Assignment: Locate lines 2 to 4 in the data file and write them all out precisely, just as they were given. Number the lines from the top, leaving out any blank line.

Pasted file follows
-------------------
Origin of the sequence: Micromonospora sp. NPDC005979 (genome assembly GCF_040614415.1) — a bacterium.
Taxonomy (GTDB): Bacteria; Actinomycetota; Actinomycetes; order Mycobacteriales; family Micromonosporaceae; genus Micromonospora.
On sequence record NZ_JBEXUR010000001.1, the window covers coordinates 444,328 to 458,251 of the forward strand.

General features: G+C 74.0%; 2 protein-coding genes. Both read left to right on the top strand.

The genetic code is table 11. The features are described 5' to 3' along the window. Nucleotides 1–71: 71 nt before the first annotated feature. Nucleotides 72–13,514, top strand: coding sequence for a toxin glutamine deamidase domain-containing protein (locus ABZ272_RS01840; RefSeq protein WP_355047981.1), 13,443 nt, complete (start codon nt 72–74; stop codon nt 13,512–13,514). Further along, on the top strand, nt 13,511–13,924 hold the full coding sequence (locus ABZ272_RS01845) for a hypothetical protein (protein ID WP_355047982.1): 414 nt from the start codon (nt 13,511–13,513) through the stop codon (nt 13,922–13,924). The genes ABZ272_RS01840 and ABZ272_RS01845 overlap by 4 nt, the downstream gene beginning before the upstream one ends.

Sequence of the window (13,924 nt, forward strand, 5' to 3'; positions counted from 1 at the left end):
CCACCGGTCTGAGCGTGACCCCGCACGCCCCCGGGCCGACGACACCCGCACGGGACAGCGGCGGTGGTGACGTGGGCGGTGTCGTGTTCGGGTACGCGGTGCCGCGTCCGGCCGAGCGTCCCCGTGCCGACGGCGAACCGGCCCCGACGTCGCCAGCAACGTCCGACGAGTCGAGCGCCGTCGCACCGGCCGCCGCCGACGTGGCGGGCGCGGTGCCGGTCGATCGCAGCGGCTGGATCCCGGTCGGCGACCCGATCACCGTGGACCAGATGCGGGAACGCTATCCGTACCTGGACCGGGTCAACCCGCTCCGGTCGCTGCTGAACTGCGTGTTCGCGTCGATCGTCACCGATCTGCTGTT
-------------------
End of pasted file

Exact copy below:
Taxonomy (GTDB): Bacteria; Actinomycetota; Actinomycetes; order Mycobacteriales; family Micromonosporaceae; genus Micromonospora.
On sequence record NZ_JBEXUR010000001.1, the window covers coordinates 444,328 to 458,251 of the forward strand.

General features: G+C 74.0%; 2 protein-coding genes. Both read left to right on the top strand.